U.S. was slow to lose patience as South Sudan unraveled

by Reuters
Tuesday, 14 January 2014 12:00 GMT

(Repeats without changes to reach additional subscribers)

By Warren Strobel and Louis Charbonneau

WASHINGTON/UNITED NATIONS, Jan 14 (Reuters) - It was a bad start for the U.S. president and the leader of the world's newest country.

At their first meeting, less than three months after South Sudan's independence, Barack Obama challenged President Salva Kiir with what he said was U.S. evidence that Kiir's government was arming rebels fighting the Sudanese government in Khartoum.

Kiir told Obama his information was wrong, a denial that U.S. officials regarded as dishonest and the short session ended in "disaster," said Alex de Waal, a Tufts University professor deeply involved in Sudan peacemaking who said he was briefed by both sides after the meeting.

Relations between Obama and Kiir "never really healed" after that, said Princeton Lyman, the U.S. envoy for Sudan at the time. The two presidents have not met since.

The difficult encounter during the 2011 U.N. General Assembly was a wake-up call for the Obama administration.

After playing a major role in bringing South Sudan into being, the United States was beginning to worry at the highest level about the country's rampant corruption, tension with Sudan, failure to build institutions and flagrant human rights abuses.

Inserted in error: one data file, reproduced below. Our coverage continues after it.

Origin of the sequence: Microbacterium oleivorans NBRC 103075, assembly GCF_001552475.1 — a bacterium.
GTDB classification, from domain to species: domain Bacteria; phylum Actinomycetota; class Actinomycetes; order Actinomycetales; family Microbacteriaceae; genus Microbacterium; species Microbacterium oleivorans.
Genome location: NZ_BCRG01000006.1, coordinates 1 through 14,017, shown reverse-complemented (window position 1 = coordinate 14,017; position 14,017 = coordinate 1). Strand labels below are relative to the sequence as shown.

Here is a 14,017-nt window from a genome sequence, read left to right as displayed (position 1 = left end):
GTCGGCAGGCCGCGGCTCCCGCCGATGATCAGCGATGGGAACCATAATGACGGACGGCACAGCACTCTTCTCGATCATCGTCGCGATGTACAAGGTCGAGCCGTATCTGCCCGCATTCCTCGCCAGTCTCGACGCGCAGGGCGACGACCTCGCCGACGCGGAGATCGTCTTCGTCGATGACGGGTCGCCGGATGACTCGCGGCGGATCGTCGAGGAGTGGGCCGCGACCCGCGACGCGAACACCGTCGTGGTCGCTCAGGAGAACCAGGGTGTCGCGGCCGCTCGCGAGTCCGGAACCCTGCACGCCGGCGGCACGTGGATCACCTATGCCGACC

Now, political and ethnic friction that have brought South Sudan to the brink of civil war have eroded much of the goodwill in Washington toward the leadership of a country whose independence from Sudan two-and-a-half years ago was seen as a U.S. foreign policy success.

Since mid-December, fighting that broke out between rival factions of South Sudan's military has escalated, broadly following ethnic fault lines. The death toll has climbed well above an initially estimated 1,000 killed. One analyst for the Brussels-based International Crisis Group, Casie Copeland, has estimated close to 10,000 people may have been killed.

The White House is so dismayed that it is considering imposing targeted sanctions on South Sudan to try to bring peace between Kiir's government and a rebel faction led by his former Vice President Riek Machar, Reuters reported on Friday.

It is a stunning departure from the support previously given to South Sudan by Obama administration figures like former ambassador to the United Nations Susan Rice, current envoy to the United Nations Samantha Power, and other senior U.S. officials as it broke away from the predominantly Muslim Sudan after decades of civil war.

Rice in particular was a staunch defender of South Sudan against the government of Khartoum during her time in New York.

The cause of the south, where most people are Christians or follow traditional religions, was a favorite one of U.S. human rights groups, Christian evangelicals and members of Congress for decades. In the United States, the conflict was often seen as an uneven fight between often radical Arab governments in the north and an impoverished south.